When we protect that creative core by moving beyond the usual, we find hope in the processing of a fresh breath.

©2022 RJ Thesman – All Rights Reserved

The book I’m marketing during February will encourage your single mom friends. Check out Just for Today: Hope for Single Moms.

Finding Hope in Multiple Loss

As I’ve watched The Chosen TV series and thought more about the early disciples, I’ve wondered how they dealt with multiple griefs. During those early years of so many martyrs, persecutions, people being snatched out of their homes — how in the world did they emotionally survive?

The same question haunts me when I watch documentaries or read books about the Holocaust. With so much death, so much pain — how did they deal with it?

Then last week hit.

Just 10 weeks after my mother’s death, I experienced multiple losses. On Monday, a writer friend I have known for years died from COVID.

Connie and I met when I was teaching a workshop on prayer. She sat in the back row and wept throughout my presentation. At the break, I took a Kleenex box back to her. We talked for a while.

“I think God wants me to begin a prayer ministry,” she explained. We discussed what that calling might look like. Her tears were from acknowledgement that she had been called to do a special work and a willingness to relinquish her time.

Several times throughout the years, Connie and I met at writers conferences. Once during the Baldwin City Maple Leaf Festival. Always cheerful, yet she could be moved to tears so easily. Such a tender heart.

That was Monday. Connie’s tears are now wiped away.

On Tuesday, one of my clients died from COVID. Leann and I had worked for several years as she grew closer to gaining an agent and a publisher for her book about therapy dogs. As a woman dealing with chronic illnesses, Leann knew all about therapy dogs. Her beloved Zoey was well-known at many writers conferences.

In spite of constant pain, Leann somehow managed to smile every time we met. She lived day by day — literally, trusting God for her daily bread as well as the breath to keep living. Such a brave and beautiful soul.

When she died on Tuesday, I felt like a light had gone out in the universe. But Leann is now free of pain.

On Wednesday, one of my long-time friends died from a blood clot after surgery. Elsie and I played piano duets, and her sons were two of my students. She helped me learn the best methods for nursing my son after his birth, and she was also a gifted seamstress. Her quilts won awards all over the country.

Elsie so loved her boys and all children. She was a caring grandmother and so compassionate to everyone in her circle of friends and family. I imagine her now playing with the children in heaven.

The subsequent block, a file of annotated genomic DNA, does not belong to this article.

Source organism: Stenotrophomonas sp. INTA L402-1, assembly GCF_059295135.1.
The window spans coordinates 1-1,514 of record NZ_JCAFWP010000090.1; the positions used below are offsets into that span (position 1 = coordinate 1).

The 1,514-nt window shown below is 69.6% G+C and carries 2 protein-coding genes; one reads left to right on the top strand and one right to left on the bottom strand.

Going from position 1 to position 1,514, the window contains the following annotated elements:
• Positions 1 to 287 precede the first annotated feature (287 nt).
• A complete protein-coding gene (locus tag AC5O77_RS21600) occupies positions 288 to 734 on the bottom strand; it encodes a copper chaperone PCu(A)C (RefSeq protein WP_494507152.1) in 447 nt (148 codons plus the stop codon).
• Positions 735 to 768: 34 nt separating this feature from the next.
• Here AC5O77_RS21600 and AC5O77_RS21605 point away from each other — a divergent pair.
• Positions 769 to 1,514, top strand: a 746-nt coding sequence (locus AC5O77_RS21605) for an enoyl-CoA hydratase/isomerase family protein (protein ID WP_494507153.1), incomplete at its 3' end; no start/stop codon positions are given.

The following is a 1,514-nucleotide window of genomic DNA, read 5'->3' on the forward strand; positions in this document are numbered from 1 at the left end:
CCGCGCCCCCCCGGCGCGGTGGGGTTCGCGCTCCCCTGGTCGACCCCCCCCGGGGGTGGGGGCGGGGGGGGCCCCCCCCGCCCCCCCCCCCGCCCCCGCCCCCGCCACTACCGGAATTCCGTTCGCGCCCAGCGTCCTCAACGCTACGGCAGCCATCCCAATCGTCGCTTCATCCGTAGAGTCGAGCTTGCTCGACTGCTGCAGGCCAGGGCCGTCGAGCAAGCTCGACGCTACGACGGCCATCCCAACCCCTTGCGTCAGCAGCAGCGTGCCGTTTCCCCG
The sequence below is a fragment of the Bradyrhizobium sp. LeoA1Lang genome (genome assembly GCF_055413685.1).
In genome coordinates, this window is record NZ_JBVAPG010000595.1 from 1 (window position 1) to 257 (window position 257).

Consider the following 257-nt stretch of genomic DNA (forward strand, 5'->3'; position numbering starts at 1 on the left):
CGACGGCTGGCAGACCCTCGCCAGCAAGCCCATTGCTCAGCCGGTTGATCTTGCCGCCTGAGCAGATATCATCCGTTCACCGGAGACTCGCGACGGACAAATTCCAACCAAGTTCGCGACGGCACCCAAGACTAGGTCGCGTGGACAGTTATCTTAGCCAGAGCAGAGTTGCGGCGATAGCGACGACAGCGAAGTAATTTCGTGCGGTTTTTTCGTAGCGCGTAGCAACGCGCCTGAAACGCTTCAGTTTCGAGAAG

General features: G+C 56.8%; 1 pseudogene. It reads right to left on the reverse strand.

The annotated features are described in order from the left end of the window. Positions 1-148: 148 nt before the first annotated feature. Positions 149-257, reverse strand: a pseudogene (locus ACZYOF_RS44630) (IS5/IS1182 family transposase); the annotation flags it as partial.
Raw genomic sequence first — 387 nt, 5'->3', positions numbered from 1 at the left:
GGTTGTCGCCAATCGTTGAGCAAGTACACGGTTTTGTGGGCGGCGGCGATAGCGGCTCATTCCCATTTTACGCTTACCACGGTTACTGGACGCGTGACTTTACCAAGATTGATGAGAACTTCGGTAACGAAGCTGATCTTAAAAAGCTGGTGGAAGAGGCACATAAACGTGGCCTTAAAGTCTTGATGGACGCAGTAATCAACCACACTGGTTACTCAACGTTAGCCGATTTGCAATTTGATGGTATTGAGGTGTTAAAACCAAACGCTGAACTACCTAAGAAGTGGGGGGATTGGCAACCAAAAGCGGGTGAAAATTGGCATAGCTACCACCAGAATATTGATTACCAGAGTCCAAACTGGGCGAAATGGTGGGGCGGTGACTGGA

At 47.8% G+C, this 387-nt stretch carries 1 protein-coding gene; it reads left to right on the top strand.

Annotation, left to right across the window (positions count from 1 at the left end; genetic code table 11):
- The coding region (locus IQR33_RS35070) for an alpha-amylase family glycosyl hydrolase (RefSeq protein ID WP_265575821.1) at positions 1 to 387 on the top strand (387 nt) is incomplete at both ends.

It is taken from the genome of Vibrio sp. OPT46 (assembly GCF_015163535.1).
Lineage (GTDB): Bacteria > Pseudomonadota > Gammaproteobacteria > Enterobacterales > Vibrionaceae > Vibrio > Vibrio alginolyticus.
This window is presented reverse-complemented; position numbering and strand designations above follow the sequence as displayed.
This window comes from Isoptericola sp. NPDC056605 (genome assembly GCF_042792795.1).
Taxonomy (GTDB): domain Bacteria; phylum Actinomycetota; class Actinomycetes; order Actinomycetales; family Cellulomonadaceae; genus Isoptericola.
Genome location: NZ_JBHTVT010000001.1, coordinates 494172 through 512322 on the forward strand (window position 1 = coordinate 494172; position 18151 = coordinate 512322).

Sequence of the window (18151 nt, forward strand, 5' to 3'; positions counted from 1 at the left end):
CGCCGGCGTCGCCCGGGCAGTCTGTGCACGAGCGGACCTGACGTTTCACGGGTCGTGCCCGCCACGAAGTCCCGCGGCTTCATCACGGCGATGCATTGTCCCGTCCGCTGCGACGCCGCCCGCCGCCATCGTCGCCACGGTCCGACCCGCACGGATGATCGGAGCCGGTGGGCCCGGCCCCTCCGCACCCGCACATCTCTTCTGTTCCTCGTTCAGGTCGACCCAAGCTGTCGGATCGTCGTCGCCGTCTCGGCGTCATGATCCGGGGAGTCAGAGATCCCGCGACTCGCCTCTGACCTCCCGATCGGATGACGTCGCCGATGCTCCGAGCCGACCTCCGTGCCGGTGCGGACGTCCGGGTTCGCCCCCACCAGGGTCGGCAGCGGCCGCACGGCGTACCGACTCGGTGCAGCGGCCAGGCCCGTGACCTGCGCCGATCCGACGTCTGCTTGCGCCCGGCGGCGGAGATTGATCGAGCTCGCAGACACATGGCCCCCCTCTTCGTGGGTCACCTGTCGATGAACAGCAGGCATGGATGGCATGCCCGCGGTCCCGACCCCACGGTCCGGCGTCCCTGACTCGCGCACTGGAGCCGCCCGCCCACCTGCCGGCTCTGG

By Thursday morning, I wasn’t sure I wanted to wake up and face another day. Would there be another death?

The early martyrs and the Holocaust victims — even the over 800,000 deaths from COVID — are far greater losses. But because I knew each of these women well, I felt gobsmacked. My heart hurt for their families.

So how could I deal with these multiple losses? How could I begin to understand others who have lost so many at the same time?

Honor the Grief. It does not help to just keep going in life and ignore how we feel. We need to work through the emotions and acknowledge how much it hurts to lose loved ones.

Wail. Lament. Cry. All are healthy ways to admit we loved and lost. Journaling helps me as well. Taking a long walk and talking through my feelings with only God and my angels listening.

Share the Loss. I texted my sister and several friends. Told them what had happened and asked them to pray for the families.

“I’m so sorry,” they said as they validated my grief.

A burden shared feels somewhat lighter, at least for that moment. It helps us begin to process what has happened.

Focus on Life After Death. Each of these women are now walking in heaven, free of stress and pain. No worries. No bills to pay. No more threat of COVID or any other illness.

So I imagine them there, hanging out with Jesus and their loved ones. I know they are happy, so I am happy for them.

Pray. Still, the loss lingers, especially for the families. So my prayers focus now on those left behind. Such a lonely time. So many decisions to make at a time when emotions are fragile.

Yet prayer reminds us again that we are not alone in our losses. Jesus himself understands grief. He was described as a man of sorrows. And he will eternally take care of my friends.

So I feel as if I know a bit more of how those early disciples might have felt. The courage it took to live each day, knowing they might lose another friend, another sibling, another child.

And I stay in hope, so that living becomes more of my focus rather than loss.

©2022 RJ Thesman – All Rights Reserved

Help a single mom make it through February, with all its Valentine messages. Send her Just for Today: Hope for Single Moms.

Hope in What Works

At the beginning of each year, I send my clients a form to reflect and complete. One of the questions on the form is, “What worked for your writing craft in the previous year?”